One of the last family-owned cinemas in Los Angeles, a vintage movie theater in Gardena has been a community staple for decades, but its future is now uncertain.
In the fight to save the local landmark, supporters have volunteered to pitch in and help run Gardena Cinema, one of the last vintage theaters left in the Southland.
The owner, Judy Kim, runs the operation herself – a single-screen theater on Crenshaw Boulevard built in the 1940s and purchased by Kim’s parents in 1976.
“There used to be a neighborhood theater in almost every neighborhood in Los Angeles,” said Kim. “Now, they’re all gone.”
Kim took over operations when her mother passed away last year and her father, who is in his 80s, is retiring. She says keeping the 800-seat theater running has been a financial struggle, exacerbated by a three-year pandemic closure, all while her mother was battling cancer.
Kim said her parents worked hard to realize their dreams of owning the theater in the 70s.
“My mom started crying and she said, ‘I’ll eat one less meal a day if it would help us to afford to buy the theater,'” said Kim.
Once the theater reopened following the pandemic, Kim reached out to the community for support and many responded and rallied around her.
“They’re all there just to help this theater because I think it helps people feel connected to something bigger than us,” said Matt Collette, a volunteer. “People are there for free, cleaning toilets for free, sweeping for free … doing what they can.”
Kim said she had to sell her condo to keep the business afloat.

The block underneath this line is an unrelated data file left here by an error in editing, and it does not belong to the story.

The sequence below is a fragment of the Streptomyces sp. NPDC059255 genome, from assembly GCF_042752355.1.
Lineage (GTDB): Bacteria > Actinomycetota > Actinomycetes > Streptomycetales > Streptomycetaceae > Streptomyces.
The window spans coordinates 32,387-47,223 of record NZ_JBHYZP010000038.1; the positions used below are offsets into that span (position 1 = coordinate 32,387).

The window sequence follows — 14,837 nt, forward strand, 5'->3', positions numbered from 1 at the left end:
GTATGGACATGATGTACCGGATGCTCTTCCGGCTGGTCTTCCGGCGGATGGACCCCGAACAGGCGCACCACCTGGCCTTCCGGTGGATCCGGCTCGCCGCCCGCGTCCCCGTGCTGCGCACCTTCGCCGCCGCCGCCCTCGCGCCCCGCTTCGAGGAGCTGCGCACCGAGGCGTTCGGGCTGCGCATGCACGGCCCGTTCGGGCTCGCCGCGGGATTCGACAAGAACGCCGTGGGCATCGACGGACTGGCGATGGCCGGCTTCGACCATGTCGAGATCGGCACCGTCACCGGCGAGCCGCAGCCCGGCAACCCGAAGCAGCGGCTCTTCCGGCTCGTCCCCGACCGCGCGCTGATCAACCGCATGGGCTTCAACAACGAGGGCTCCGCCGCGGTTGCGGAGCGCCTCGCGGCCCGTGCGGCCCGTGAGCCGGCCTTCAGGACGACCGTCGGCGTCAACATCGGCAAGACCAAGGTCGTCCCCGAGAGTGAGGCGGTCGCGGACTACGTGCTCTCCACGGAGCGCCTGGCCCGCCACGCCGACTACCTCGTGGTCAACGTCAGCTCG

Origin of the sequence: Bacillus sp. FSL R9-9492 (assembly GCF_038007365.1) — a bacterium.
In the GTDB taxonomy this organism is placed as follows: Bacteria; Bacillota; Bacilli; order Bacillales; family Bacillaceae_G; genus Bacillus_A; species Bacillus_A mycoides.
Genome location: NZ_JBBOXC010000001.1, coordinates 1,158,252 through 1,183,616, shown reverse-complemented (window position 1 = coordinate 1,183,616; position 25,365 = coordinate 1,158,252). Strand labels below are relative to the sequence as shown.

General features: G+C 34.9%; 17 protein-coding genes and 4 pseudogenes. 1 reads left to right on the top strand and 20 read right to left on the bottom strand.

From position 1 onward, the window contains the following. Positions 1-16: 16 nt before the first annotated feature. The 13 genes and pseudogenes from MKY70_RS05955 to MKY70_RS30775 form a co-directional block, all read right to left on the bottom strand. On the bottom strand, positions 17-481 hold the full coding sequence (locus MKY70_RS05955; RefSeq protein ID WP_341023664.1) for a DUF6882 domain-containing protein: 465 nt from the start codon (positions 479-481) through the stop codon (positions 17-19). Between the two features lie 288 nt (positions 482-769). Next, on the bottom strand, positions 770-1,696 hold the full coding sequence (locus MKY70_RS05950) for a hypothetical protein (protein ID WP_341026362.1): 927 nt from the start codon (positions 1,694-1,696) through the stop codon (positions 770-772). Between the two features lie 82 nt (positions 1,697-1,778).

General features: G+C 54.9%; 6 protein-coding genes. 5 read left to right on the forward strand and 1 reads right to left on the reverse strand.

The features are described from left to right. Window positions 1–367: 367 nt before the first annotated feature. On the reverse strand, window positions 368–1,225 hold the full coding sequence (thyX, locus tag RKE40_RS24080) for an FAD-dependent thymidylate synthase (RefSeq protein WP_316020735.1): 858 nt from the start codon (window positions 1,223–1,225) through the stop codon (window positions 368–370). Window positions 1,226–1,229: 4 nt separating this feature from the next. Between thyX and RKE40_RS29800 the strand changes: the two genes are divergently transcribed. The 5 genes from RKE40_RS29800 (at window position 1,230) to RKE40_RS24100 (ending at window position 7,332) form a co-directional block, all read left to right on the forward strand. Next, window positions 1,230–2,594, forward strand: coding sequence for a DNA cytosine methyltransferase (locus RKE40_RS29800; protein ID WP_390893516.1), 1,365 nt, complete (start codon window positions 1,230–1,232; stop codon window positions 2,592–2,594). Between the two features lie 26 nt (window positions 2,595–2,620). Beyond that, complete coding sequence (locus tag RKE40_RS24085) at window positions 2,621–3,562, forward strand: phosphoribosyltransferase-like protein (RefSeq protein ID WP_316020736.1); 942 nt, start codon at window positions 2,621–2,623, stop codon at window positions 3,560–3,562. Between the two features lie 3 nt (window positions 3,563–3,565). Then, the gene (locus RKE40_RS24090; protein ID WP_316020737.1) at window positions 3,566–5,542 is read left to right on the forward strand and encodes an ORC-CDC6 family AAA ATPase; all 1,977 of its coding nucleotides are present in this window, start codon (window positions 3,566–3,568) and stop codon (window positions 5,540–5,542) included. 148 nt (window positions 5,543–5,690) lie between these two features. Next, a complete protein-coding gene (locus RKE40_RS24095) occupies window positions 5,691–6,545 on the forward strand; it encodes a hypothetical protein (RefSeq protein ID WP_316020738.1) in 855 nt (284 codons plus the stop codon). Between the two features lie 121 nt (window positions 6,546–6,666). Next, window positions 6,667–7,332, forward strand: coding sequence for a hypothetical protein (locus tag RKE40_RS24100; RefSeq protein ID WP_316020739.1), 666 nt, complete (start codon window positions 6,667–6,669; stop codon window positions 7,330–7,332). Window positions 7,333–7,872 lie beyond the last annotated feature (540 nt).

“It’s been slow,” said Kim. “We were closed for almost three years. The hard part for me is manpower. I don’t have enough manpower because this used to be a family business.”
“Personally, it breaks my heart that she might have to sell her theater,” said Eseel Borlasa, a visual communications senior programmer for the Los Angeles Asian Pacific Film Festival. “I do hope that if it changes hands, that the next owners would carry its legacy. The legacy being that Judy has a community of supporters who want to help keep cinema going for its neighborhood.”
Last week, Kim received a big boost of support when the Los Angeles Asian Pacific Film Festival held a screening at Gardena Cinema which brought in hundreds of moviegoers.
“As a festival, we welcome opportunities to program in spaces that have a unique charm and a connection to the community like Gardena Cinema does,” said Borlasa. “We saw an opportunity to bring resources and celebrate it for what it is.”
For now, Kim still doesn’t know how long the theater can stay afloat. She’s exploring options including listing it for sale with hopes that the new owner won’t tear down this piece of L.A. history.
“It will definitely break my heart, just like it will break everyone else’s hearts,” said Kim. “Just the thought of it is very sad.”
Kim said she’s also exploring the possibility of turning it into a non-profit organization but says that process could take years to build.